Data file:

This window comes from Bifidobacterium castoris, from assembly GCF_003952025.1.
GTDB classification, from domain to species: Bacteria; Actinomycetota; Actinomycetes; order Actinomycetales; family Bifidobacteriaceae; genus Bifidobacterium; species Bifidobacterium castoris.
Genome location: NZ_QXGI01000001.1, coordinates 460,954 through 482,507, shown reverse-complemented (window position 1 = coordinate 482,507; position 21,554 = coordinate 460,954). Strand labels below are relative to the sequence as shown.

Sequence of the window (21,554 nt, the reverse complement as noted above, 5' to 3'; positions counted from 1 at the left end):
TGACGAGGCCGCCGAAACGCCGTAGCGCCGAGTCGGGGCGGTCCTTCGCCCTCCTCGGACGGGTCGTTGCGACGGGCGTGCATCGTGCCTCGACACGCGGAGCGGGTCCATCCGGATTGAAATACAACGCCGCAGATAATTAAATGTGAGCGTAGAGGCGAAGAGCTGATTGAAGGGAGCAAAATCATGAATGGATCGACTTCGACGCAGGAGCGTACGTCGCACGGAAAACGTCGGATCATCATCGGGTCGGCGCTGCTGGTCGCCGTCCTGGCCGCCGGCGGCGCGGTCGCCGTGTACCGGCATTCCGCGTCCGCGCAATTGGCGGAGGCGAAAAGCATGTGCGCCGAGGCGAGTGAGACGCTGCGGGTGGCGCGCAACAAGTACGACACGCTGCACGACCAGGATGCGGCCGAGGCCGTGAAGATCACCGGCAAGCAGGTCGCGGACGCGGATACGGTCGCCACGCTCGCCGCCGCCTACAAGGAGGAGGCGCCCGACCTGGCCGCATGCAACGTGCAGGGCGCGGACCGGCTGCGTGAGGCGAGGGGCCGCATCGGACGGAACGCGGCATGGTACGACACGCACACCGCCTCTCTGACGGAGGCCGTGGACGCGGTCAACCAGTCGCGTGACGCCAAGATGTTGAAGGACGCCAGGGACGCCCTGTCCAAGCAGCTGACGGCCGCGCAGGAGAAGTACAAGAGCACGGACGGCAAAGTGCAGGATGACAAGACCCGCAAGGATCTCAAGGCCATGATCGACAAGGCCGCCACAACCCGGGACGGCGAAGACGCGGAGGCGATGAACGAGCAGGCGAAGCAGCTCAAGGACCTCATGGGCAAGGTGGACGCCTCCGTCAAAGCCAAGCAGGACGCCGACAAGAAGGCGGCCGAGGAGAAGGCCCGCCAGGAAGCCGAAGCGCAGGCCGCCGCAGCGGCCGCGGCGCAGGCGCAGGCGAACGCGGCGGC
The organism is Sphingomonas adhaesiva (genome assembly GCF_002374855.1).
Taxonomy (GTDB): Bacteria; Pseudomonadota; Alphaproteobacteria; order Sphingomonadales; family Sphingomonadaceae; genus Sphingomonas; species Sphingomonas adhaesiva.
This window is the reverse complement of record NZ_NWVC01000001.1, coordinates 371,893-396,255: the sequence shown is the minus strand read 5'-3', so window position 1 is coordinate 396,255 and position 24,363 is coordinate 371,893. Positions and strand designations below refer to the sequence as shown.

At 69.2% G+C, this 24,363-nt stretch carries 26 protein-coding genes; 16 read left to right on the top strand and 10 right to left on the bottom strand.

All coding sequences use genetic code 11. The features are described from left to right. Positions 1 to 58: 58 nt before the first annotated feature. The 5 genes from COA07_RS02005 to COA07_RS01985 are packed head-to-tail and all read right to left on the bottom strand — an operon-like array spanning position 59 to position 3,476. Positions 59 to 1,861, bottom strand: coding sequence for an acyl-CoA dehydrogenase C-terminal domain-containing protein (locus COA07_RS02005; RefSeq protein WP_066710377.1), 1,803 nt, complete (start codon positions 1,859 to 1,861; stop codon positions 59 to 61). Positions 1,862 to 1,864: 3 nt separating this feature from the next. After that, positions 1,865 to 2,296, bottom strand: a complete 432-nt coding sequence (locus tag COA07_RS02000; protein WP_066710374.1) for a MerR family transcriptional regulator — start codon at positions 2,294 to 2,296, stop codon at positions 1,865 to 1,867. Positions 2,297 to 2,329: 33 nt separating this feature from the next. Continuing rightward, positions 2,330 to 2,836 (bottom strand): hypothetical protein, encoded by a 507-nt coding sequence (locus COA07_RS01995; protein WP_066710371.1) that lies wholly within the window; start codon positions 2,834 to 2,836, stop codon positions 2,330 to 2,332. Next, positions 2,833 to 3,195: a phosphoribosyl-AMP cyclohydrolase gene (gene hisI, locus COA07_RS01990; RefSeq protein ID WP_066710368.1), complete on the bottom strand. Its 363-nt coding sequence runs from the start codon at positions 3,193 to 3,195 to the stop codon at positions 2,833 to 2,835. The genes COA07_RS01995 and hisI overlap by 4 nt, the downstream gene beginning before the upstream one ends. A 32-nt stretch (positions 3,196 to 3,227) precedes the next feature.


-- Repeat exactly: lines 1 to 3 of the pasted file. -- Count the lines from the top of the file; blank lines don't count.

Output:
This window comes from Bifidobacterium castoris, from assembly GCF_003952025.1.
GTDB classification, from domain to species: Bacteria; Actinomycetota; Actinomycetes; order Actinomycetales; family Bifidobacteriaceae; genus Bifidobacterium; species Bifidobacterium castoris.
Genome location: NZ_QXGI01000001.1, coordinates 460,954 through 482,507, shown reverse-complemented (window position 1 = coordinate 482,507; position 21,554 = coordinate 460,954). Strand labels below are relative to the sequence as shown.